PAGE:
The US State Department has ordered the departure of 'non-emergency government employees' from Iraq, in another show of concern about alleged threats from Iran.
US President Donald Trump's administration is applying new sanctions pressure on Tehran and sending additional forces to the Middle East to counter what it says is a heightened threat from Iran to US soldiers and interests in the region.
Iran calls that 'psychological warfare', and a British commander cast doubt on US military concerns about threats to its roughly 5000 soldiers in Iraq, who have been helping local security forces fight Islamic State jihadists.
The US State Department said on Wednesday that employees at both the US embassy in Baghdad and its consulate in Erbil, capital of semi-autonomous Kurdistan region, were being pulled out immediately due to safety concerns.
It was unclear how many personnel were affected, and there was no word on any specific threat. Visa services were suspended at the heavily-fortified US missions.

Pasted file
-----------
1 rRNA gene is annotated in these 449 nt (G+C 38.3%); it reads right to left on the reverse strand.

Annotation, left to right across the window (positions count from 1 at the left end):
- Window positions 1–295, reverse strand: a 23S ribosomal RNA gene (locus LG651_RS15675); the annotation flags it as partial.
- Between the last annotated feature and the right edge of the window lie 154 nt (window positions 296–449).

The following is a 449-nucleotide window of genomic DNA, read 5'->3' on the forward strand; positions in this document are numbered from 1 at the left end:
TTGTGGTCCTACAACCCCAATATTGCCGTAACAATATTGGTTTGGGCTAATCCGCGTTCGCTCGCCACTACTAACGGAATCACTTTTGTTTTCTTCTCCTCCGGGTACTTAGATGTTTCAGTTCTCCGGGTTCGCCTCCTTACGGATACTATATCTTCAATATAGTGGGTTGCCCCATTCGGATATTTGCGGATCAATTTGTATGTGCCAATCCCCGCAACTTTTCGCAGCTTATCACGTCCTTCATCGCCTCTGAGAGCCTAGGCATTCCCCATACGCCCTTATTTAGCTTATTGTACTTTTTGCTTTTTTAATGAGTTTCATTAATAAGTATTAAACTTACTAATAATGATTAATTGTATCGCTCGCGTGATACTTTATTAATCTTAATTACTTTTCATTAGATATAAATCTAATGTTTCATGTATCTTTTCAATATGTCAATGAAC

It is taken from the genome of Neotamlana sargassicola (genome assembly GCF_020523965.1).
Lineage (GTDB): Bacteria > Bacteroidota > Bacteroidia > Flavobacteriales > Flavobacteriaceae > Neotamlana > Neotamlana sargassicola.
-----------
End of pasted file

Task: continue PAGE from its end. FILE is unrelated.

'Ensuring the safety of US government personnel and citizens is our highest priority ... and we want to reduce the risk of harm,' a State Department spokesman said.
Also on Wednesday, Germany, which has 160 soldiers in Iraq, suspended military training operations, citing increasing regional tensions. And the Netherlands suspended a mission providing assistance to Iraqi local authorities, Dutch news agency ANP said.
Both the US and Iran have said they do not want war, and Iraqi Prime Minister Adel Abdul Mahdi said on Tuesday he had indications 'things will end well' despite the rhetoric.
Earlier, Iranian Defence Minister Amir Hatami was quoted as saying Iran will defeat the American and Israeli alliance.
'We will defeat the American-Zionist front,' he said, according to the Islamic Republic News Agency (IRNA).
'Iran has the highest level of defence-military preparedness to confront any type of threat and excessive demands,' he added.
© AAP 2019